Main | Tuesday, December 02, 2014

All-Time Low For HIV/AIDS In NYC

Via the New York Observer:
The New York City Department of Health and Mental Hygiene released a new report Monday–coinciding with the 26th annual World AIDS Day–declaring that New York HIV diagnoses have reached an all-time low. The report shows that in NYC in 2013, 2,832 people were newly diagnosed with HIV and 1,784 people were diagnosed with AIDS. These figures are dramatically lower than those recorded ten years ago: 7,744 HIV diagnoses and 5,422 AIDS diagnoses. Although HIV diagnoses have dropped over 40 percent and AIDS diagnoses plummeted over 65 percent, Health Commissioner Dr. Mary Bassett said, “I am proud to celebrate an historic low for new HIV diagnoses in New York City, but, 2,800 individuals newly infected with HIV are still too many people. We must strive harder to reach communities of color, which bear the highest burden of HIV.”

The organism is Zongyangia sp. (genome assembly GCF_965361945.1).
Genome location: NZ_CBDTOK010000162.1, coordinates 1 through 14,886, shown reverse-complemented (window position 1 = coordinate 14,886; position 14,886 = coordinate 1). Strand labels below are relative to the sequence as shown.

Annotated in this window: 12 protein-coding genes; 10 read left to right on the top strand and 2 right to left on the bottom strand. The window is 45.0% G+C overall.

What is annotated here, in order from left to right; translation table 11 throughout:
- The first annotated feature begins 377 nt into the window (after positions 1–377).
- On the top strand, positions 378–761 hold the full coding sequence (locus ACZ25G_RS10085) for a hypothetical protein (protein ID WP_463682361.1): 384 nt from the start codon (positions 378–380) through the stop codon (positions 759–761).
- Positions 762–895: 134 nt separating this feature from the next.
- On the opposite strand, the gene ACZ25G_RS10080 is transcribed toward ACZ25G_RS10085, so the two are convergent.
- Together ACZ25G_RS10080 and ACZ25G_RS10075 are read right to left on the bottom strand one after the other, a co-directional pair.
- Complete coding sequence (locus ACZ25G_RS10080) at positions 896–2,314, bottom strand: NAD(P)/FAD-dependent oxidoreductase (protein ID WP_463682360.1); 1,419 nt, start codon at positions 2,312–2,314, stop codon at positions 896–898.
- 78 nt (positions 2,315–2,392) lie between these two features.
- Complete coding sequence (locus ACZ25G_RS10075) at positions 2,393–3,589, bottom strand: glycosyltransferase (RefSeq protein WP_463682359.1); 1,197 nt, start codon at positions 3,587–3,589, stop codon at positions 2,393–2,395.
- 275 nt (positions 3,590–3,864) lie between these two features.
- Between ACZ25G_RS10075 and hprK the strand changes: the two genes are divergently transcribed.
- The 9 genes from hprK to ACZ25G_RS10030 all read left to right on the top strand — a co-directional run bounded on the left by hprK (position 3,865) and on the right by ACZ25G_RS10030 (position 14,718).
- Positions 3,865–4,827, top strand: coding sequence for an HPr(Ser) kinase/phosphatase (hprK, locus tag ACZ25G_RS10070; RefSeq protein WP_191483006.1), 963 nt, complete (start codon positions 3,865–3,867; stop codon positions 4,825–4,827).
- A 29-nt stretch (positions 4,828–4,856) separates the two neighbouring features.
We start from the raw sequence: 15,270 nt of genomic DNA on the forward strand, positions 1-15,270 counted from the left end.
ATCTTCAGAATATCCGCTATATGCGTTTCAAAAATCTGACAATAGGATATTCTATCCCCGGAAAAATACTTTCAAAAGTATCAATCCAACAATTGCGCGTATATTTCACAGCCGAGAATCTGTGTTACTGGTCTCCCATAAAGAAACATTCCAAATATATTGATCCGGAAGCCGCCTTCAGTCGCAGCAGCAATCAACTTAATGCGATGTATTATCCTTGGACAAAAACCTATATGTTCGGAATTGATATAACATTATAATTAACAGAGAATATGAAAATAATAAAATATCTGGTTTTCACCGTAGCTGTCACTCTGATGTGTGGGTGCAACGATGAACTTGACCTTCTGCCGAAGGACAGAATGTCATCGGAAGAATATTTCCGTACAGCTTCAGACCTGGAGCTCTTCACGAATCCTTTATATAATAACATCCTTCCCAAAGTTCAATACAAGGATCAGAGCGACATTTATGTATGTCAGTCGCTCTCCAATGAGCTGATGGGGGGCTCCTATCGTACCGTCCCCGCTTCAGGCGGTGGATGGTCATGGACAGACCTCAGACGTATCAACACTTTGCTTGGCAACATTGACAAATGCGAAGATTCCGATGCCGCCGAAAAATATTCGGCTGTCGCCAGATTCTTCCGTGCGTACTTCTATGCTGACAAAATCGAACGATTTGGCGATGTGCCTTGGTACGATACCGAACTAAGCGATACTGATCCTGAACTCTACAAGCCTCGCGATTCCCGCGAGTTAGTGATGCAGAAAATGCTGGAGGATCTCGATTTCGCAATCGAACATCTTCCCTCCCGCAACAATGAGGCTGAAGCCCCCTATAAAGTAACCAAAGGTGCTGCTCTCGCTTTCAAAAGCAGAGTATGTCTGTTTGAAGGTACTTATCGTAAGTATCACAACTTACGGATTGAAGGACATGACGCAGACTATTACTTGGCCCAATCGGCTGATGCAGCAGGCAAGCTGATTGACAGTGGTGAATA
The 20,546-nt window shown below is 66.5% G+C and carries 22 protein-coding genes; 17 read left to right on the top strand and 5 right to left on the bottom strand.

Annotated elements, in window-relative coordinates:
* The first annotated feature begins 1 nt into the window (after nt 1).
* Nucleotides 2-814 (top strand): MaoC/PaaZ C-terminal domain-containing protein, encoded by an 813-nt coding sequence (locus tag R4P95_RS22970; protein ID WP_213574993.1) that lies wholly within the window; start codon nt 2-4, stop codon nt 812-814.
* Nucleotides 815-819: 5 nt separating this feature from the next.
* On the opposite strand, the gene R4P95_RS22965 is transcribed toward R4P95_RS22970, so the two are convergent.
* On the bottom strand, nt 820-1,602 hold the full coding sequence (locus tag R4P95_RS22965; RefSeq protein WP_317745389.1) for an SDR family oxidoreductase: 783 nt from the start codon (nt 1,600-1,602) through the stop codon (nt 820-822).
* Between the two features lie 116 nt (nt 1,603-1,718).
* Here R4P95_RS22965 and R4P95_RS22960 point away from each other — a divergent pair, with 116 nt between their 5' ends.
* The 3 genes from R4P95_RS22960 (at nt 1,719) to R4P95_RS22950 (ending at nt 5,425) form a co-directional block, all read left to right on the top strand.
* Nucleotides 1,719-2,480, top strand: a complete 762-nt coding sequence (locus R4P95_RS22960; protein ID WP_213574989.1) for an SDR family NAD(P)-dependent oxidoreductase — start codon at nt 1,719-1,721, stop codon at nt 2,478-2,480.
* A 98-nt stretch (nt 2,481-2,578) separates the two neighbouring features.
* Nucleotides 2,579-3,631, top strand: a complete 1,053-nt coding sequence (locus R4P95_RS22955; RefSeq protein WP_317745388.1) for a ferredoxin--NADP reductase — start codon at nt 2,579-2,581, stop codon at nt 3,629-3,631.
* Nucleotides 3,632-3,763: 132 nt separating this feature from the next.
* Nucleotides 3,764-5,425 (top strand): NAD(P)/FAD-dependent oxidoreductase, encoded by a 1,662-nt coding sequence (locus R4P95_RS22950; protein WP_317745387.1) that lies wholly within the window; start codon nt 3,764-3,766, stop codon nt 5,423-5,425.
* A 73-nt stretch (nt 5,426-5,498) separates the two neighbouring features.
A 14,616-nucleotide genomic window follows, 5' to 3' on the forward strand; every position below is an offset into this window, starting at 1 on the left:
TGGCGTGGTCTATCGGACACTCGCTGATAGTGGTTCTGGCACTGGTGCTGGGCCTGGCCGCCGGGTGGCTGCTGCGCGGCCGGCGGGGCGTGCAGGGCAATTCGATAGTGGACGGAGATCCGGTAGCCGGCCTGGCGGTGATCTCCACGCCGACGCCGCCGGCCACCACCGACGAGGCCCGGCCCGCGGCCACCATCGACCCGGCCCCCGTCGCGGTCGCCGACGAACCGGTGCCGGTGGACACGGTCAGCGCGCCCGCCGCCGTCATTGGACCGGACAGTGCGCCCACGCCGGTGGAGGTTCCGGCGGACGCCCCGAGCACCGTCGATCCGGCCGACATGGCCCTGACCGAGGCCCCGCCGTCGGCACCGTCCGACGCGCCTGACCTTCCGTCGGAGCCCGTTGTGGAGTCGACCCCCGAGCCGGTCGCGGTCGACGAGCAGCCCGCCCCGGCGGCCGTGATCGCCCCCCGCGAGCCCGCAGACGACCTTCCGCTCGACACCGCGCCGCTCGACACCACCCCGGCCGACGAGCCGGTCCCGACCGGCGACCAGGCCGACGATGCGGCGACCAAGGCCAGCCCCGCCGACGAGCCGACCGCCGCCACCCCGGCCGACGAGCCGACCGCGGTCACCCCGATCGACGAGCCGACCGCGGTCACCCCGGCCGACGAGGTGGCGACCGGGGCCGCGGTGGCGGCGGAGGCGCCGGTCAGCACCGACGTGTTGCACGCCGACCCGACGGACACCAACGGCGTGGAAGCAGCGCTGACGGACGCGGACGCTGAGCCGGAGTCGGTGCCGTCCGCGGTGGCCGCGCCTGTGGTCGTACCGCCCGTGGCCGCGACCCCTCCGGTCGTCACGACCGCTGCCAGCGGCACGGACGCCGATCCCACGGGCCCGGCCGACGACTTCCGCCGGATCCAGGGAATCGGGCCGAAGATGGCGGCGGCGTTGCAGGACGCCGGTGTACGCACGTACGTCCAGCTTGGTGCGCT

The number of AIDS-related deaths in 2013 was also a new low at 1527. At the peak of the epidemic in the early 90s over 12,000 new HIV cases were being reported in New York City annually, with deaths peaking at 8200 in 1996 just as anti-retroviral therapy was approved by the FDA. An estimated 117,000 New Yorkers are presently living with HIV and nearly half are over 50 years old. Young black and Latino gay and bisexual men living in poor neighborhoods continue to suffer a highly disproportionate number of new infections.

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